New research has revealed that young people need more support and education to feel and stay safe online, as Laura Pope explains…
Being online is an integral part of life for most children growing up in England and Wales. Recent Ofcom figures show that 99 percent of 12-15-year-olds go online for more than 20 hours per week, while 83 percent have their own smartphone. In our report, ‘Learning about online sexual harm’, we find most primary school pupils spend an average of up to three hours online per day, while most secondary school pupils go online for at least four hours.
It is clear to see just how likely children and young people are to be exposed to risks of online sexual harm.
We spoke directly to pupils at state schools across England and Wales about the risks of sexual harm they face when going online.
One 14-year-old girl highlighted the distinct risks online compared to face-to-face interaction. She said: “If I saw a creepy man walking down the road, I’d walk the other way, while if a person messaged me, they had no profile picture and then they seemed normal, I’d engage in conversation because, you know, they seem normal, they don’t look dangerous or harmful.”
The most common type of online sexual harm we heard about was the receiving of unsolicited explicit sexual images, or being pressured into sending them. This was a particular issue for girls, who said it happened so often that they had stopped recognising it as harmful, and instead it has become a “normal part” of going online.
They also spoke of the wider impact of harmful ‘gender norms’, including myths around boys not experiencing sexual harm and an expectation that they should ‘laugh it off’ if it did occur.
While children and young people do recognise some of the dangers of being online, many felt negative or avoidance-based messaging from adults and schools is not helpful. They want more support to help them avoid and deal with online sexual harm, rather than being told to simply stay offline.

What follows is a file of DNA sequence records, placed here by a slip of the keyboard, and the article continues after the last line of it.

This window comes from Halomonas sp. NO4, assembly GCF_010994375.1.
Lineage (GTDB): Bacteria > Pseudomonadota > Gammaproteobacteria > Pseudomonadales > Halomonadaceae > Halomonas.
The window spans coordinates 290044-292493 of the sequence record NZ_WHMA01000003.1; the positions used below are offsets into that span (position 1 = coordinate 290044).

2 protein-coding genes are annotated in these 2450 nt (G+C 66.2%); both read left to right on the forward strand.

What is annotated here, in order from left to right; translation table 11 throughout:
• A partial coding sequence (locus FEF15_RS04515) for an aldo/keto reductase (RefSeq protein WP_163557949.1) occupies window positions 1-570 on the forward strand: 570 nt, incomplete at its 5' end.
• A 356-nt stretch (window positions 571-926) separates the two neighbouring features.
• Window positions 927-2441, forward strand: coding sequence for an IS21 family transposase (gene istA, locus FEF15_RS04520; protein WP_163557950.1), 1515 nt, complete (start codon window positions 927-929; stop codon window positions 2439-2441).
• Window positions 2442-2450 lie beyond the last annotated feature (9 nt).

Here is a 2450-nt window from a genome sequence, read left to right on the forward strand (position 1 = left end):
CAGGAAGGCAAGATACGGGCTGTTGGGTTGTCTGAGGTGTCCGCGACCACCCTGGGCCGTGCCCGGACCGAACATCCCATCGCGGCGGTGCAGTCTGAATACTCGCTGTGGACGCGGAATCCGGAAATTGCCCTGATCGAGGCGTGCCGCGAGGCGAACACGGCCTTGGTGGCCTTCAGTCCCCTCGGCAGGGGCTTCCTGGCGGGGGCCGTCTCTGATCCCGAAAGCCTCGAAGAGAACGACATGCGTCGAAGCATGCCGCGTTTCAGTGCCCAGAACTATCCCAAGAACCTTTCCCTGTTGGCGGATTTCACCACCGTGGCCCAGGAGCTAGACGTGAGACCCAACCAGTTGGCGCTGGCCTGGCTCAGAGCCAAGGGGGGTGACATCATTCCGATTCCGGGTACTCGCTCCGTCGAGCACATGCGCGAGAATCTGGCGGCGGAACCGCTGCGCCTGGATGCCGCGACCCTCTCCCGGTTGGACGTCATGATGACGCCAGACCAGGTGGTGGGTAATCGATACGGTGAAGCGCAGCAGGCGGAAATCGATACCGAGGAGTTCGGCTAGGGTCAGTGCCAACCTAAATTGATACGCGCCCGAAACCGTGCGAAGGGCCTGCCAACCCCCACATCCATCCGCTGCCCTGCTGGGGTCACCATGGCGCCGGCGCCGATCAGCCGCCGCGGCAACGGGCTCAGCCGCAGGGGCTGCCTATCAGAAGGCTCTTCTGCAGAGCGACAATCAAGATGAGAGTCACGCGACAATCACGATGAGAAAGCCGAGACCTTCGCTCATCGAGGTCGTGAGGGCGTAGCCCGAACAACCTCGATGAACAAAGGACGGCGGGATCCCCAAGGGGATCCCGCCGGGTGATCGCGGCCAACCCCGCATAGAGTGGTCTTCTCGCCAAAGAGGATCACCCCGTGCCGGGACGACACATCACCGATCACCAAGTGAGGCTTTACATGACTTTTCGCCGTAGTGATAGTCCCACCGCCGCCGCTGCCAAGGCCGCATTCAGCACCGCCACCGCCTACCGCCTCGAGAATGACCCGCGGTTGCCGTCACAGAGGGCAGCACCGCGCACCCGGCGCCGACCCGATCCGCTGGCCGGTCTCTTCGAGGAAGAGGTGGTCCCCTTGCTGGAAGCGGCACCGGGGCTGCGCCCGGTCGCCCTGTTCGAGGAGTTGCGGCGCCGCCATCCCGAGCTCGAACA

One boy said: “If you just get taught never talk to anyone on the internet, stay off it, you just think, ‘Oh well, I’m going to ignore that’, and then you don’t actually know what the warning signs are, which means you go on thinking that there’s no real risk and everyone’s making it up.”
A serious concern was the degree to which participants felt it was ultimately their responsibility to keep themselves safe online. This strong sense of personal responsibility can stop children seeking support if they do experience abuse, and can lead to harmful feelings of guilt and self-blame, ultimately making it harder to recover. It is clear that parents, carers and schools need to do more to support children and reinforce the message that the responsibility for preventing online sexual harm does not lie with them.
Some participants said they were not taught about online sexual harm at school until they had already been exposed to it. “There’s no point in learning about a situation after the situation has actually goddamned happened,” said one 14-year-old boy.
Many felt it is vital that primary schools educate children about online sexual harm before they start using social media and other online platforms, with on-going lessons throughout their schooling.
They identified ways in which school-based education could be improved. This included teaching young people about how their own online behaviour could be harmful, such as spreading explicit pictures, as well as the best ways to respond to and report concerns.
Children and young people also highlighted the role of the internet industry and said online giants and social media platforms should be working harder to keep them safe. They suggested a range of improvements, from more accessible reporting options to embedded warnings and advice.
Time for change
Finally, participants expressed a need for wider societal change in order to tackle online sexual harm. This includes the influence of an online ‘approval culture’ exacerbated by celebrities and the media. Children and young people are likely to overlook privacy settings in order to reach a wider audience with their posts and pictures, thus potentially increasing their exposure to people who could harm them.
From speaking first-hand to pupils about the issues they face, it is clear that schools can do more to educate them about online sexual harm from a younger age and educational messages need to be clear that they are never responsible if it happens.
But this goes wider than schools. Parents, carers, the internet industry and society as a whole need to play their part. Preventing and responding to online sexual harm is everyone’s business.
Laura Pope is the principal researcher at the Independent Inquiry into Child Sexual Abuse (IICSA).